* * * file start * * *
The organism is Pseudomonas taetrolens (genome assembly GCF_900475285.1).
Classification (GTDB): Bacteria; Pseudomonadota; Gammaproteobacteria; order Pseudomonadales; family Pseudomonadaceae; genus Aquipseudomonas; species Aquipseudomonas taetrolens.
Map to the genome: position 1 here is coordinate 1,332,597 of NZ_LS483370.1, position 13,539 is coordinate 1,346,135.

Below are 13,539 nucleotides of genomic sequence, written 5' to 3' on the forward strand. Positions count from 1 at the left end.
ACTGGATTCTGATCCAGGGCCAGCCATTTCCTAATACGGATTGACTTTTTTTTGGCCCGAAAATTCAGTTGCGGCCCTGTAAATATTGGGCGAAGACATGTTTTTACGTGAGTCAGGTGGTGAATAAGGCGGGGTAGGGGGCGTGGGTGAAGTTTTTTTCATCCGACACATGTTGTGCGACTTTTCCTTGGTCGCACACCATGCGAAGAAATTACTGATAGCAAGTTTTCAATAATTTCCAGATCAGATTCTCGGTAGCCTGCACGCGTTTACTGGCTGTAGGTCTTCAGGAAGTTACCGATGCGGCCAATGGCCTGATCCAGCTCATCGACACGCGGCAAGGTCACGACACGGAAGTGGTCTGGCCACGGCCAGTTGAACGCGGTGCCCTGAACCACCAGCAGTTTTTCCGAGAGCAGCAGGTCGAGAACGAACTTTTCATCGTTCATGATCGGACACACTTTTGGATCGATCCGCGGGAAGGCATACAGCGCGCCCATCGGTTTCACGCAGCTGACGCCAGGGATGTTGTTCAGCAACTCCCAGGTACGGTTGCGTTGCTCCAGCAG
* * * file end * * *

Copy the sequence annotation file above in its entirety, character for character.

The organism is Pseudomonas taetrolens (genome assembly GCF_900475285.1).
Classification (GTDB): Bacteria; Pseudomonadota; Gammaproteobacteria; order Pseudomonadales; family Pseudomonadaceae; genus Aquipseudomonas; species Aquipseudomonas taetrolens.
Map to the genome: position 1 here is coordinate 1,332,597 of NZ_LS483370.1, position 13,539 is coordinate 1,346,135.

Below are 13,539 nucleotides of genomic sequence, written 5' to 3' on the forward strand. Positions count from 1 at the left end.
ACTGGATTCTGATCCAGGGCCAGCCATTTCCTAATACGGATTGACTTTTTTTTGGCCCGAAAATTCAGTTGCGGCCCTGTAAATATTGGGCGAAGACATGTTTTTACGTGAGTCAGGTGGTGAATAAGGCGGGGTAGGGGGCGTGGGTGAAGTTTTTTTCATCCGACACATGTTGTGCGACTTTTCCTTGGTCGCACACCATGCGAAGAAATTACTGATAGCAAGTTTTCAATAATTTCCAGATCAGATTCTCGGTAGCCTGCACGCGTTTACTGGCTGTAGGTCTTCAGGAAGTTACCGATGCGGCCAATGGCCTGATCCAGCTCATCGACACGCGGCAAGGTCACGACACGGAAGTGGTCTGGCCACGGCCAGTTGAACGCGGTGCCCTGAACCACCAGCAGTTTTTCCGAGAGCAGCAGGTCGAGAACGAACTTTTCATCGTTCATGATCGGACACACTTTTGGATCGATCCGCGGGAAGGCATACAGCGCGCCCATCGGTTTCACGCAGCTGACGCCAGGGATGTTGTTCAGCAACTCCCAGGTACGGTTGCGTTGCTCCAGCAG